Green Tea with Sake from Niigata’s Sado Island
I was recently lucky enough to take a trip to Niigata Prefecture, where I spent a handful of days exploring the fascinating culture of Niigata’s Sado Island, an island of taiko drumming, hills filled with gold, and a history of political exiles that consisted of Japan’s intellectual elites. It’s also home to excellent sake because Niigata is a prefecture known for its high-quality, delicious sake rice.
Hokusetsu Shuzo Sake Brewery was one of my favorite destinations during this adventure and is one of the prefecture’s most iconic sake producers. Established in 1872, the brewery remains one of the most respected in the world, and they supply sake to the famed Nobu restaurant chain (co-owned by Robert De Niro) in New York, Los Angeles, London, Milan, and Dubai. I picked up a bottle of the sweetest, smoothest stuff I could find, found a recipe for matcha sake online — which was essentially just matcha and sake, with a little hot water thrown in for good measure — and gave it a go.
The taste wasn’t atrocious but was definitely not better than the two ingredients separately; almost too sickly sweet and bitter. I think if it were mixed as a type of sake cocktail, or with a drier maybe even more bitter sake I’d be onto something. But I couldn’t even finish my teacup, and let’s be honest, it’s not like me to let good alcohol go to waste.
Surviving a Bought of Dalgona Matcha
I first became familiar with dalgona coffee back in April when the lockdown was heavy, and I signed on to do a madness-inducing 24-skills challenge with TSC. As one of the skills, I had to create the viral-star coffee drink that was winning Instagram. Honestly, it tasted pretty awful — it was essentially burnt instant coffee and sugar after all — so I didn’t have high expectations for the green tea incarnation.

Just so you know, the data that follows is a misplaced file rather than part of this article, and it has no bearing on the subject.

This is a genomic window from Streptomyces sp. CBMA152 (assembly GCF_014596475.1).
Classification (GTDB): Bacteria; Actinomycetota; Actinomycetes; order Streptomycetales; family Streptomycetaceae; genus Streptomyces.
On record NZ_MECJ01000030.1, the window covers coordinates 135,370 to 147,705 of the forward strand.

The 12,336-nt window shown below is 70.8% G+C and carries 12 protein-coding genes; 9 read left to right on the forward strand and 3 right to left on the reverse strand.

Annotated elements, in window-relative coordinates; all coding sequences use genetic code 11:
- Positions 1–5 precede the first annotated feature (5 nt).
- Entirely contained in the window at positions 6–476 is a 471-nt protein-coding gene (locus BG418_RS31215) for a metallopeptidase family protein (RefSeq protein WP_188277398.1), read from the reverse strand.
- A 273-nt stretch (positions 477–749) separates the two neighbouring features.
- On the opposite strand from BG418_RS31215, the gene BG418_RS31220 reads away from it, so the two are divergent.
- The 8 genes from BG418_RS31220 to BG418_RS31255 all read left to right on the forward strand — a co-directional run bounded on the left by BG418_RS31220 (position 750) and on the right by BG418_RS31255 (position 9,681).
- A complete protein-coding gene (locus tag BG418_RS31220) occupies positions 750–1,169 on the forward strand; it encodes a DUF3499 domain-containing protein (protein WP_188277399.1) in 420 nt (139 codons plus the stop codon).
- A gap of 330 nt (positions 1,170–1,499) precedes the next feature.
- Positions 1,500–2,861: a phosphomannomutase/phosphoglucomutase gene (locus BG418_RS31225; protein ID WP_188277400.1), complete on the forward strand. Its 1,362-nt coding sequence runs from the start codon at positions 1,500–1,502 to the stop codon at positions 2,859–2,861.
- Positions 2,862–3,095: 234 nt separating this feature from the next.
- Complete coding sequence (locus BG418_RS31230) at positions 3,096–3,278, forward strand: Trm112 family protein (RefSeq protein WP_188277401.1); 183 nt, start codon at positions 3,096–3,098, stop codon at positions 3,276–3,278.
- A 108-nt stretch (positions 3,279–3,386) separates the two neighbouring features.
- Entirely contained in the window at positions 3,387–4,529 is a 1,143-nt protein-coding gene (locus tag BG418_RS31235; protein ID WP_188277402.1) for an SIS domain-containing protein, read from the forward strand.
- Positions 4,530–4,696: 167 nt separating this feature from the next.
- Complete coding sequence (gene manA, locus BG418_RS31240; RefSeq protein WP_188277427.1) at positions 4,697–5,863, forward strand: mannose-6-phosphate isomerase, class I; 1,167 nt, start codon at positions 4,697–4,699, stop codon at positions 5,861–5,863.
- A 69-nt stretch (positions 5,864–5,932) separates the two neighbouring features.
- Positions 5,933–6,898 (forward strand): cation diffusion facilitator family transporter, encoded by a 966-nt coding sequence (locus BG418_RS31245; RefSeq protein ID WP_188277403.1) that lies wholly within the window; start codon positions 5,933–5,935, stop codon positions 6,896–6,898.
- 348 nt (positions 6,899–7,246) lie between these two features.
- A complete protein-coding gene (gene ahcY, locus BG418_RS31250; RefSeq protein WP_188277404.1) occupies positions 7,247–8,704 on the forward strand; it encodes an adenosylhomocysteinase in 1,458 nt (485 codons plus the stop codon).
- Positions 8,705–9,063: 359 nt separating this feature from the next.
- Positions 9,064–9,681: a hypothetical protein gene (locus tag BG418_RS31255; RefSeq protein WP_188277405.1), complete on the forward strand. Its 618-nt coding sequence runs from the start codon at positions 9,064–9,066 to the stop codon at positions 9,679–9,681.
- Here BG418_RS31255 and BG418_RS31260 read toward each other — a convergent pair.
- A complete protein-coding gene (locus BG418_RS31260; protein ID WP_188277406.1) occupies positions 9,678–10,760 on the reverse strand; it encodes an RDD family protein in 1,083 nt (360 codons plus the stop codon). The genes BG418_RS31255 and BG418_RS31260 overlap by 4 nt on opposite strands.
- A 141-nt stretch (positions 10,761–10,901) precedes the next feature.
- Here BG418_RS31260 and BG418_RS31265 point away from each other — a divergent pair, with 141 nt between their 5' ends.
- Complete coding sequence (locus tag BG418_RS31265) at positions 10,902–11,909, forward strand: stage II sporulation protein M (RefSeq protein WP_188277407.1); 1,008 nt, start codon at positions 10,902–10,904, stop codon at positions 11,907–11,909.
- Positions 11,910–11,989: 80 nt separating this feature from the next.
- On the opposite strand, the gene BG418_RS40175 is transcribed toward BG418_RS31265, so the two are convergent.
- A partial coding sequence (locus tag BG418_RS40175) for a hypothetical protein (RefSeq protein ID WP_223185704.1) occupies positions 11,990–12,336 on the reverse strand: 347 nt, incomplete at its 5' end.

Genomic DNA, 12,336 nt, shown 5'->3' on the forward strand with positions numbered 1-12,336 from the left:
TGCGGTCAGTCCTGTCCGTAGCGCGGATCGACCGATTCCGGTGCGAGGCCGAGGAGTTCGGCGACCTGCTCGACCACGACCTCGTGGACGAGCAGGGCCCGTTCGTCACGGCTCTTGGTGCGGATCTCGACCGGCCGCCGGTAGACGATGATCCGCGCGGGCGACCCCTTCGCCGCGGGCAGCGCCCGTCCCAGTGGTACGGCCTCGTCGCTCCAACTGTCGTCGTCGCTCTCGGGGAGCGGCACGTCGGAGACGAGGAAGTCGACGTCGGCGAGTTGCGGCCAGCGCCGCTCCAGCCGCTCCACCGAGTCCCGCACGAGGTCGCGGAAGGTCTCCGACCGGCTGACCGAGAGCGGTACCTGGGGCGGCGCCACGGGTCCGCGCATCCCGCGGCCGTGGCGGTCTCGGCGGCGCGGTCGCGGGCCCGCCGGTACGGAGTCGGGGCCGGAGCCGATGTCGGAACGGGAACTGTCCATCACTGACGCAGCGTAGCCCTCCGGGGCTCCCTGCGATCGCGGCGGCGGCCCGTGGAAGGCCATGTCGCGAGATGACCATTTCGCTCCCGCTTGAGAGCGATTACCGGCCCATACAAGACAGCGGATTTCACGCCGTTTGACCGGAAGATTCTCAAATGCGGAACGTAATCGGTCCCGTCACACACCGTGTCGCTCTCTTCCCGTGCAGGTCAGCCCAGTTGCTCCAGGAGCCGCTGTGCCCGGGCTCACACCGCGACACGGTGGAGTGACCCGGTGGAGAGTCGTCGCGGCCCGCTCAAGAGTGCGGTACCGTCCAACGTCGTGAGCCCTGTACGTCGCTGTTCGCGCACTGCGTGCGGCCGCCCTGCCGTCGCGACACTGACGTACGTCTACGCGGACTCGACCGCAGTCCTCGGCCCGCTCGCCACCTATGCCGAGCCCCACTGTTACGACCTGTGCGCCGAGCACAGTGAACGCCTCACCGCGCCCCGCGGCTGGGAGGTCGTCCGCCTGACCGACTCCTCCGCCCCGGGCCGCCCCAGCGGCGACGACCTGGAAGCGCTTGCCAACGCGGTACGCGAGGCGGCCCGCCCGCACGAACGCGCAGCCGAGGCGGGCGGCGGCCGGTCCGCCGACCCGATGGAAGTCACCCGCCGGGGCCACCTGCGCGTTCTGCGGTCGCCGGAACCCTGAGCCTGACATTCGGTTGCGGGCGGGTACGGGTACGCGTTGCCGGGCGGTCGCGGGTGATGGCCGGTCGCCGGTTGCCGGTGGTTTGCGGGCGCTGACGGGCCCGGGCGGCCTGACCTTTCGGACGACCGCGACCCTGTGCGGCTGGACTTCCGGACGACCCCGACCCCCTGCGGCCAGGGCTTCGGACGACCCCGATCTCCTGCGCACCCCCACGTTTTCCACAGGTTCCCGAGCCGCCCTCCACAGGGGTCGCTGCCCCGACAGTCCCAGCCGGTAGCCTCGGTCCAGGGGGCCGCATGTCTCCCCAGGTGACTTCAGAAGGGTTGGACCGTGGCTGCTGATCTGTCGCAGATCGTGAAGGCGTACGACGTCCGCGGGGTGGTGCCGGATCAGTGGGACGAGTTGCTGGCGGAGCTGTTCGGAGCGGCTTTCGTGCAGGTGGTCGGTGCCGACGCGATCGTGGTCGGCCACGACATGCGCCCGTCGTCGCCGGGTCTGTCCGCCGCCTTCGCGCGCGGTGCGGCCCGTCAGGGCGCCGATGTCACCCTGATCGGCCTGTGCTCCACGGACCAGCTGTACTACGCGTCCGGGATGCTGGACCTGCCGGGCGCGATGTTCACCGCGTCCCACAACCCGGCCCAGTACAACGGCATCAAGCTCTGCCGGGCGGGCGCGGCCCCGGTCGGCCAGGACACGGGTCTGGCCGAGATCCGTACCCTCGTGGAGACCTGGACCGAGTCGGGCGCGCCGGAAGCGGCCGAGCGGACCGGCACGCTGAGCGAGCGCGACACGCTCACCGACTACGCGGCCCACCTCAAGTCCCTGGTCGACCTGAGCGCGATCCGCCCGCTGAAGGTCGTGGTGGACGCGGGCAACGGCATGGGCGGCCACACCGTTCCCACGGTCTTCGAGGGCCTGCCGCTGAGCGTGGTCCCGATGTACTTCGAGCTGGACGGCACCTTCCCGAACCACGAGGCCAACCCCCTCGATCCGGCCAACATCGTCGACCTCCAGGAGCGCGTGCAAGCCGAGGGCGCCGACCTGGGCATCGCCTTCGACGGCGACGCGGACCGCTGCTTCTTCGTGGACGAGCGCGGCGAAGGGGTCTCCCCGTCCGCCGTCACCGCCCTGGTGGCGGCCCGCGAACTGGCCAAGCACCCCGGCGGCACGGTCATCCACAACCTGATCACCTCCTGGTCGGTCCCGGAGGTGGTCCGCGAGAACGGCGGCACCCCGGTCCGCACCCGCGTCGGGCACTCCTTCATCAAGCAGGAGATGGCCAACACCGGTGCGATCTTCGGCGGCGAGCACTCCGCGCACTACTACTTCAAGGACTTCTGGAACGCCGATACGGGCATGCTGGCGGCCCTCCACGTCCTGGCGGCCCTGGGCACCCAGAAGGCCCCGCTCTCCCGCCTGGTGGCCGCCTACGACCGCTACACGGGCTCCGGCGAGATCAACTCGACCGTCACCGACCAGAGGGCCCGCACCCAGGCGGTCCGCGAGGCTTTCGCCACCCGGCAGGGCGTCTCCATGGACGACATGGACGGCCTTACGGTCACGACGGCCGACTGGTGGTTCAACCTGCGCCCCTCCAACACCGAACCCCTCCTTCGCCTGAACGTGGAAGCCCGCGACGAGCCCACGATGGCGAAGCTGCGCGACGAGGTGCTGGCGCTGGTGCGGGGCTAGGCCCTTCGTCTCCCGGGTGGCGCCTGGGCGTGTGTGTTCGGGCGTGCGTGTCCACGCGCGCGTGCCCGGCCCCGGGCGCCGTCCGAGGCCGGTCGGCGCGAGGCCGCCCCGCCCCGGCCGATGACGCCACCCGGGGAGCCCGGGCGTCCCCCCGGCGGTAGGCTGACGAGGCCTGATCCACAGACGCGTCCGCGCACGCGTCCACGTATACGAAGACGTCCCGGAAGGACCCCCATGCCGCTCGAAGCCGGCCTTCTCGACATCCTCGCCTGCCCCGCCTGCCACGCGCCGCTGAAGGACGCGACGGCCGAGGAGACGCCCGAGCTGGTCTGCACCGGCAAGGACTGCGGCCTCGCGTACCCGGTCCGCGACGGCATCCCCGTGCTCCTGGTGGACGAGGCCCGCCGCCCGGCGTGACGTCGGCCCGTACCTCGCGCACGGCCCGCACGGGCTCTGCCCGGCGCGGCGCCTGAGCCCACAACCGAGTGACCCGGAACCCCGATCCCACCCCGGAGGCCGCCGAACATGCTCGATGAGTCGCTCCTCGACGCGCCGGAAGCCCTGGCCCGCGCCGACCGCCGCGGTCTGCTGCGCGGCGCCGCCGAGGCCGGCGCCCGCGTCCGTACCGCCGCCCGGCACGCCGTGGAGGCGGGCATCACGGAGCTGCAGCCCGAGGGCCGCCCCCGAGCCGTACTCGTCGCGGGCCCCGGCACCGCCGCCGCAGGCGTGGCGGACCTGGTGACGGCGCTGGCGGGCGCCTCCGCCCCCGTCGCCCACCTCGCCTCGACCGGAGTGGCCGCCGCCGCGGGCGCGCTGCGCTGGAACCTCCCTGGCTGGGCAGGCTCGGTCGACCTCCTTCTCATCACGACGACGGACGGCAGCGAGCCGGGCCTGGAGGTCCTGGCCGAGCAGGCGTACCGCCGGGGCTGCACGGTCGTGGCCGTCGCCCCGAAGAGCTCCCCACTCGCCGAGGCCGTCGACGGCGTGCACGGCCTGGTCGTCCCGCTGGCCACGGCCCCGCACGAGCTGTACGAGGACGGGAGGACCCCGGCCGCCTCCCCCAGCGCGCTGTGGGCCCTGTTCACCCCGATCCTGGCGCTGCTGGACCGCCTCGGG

I found the recipe online when doing some preliminary research for this article (which means just Googling ‘matcha recipes’). There wasn’t a lot out there on this particular drink, but it looked good, so I thought why not give it a go. The ingredients were an egg white, sugar, and matcha, all whisked together and served in a nice cool glass of milk. Simple huh?
Well, maybe not so simple, the whisking method was a little more involved than the coffee version, so I grabbed an electric whisk and went at it, probably too hard actually; I practically made a meringue. After scooping it out and plopping it onto the top of the milk, it was time for the taste test. It tasted like crap. Hard raw egg whites, and bitter matcha on milk, it was so bad I actually felt sick after the second sip. Straight down the sink.
Medicating Myself with Matcha Milk
With the leftover ingredients from the dalgona matcha and a little hope, I thought a smooth, delicate matcha milk might be a tasty antidote to the culinary monster I had previously created. I was so very, very wrong.
For the life of me, I couldn’t figure out how to make the powder smooth, and the taste — which was made from matcha, sugar, and milk as well as a little water — left plenty to be desired. Basically, it looked (and tasted like) a milkier version of Shrek’s swamp.
That’s enough matcha for me. I’m out.
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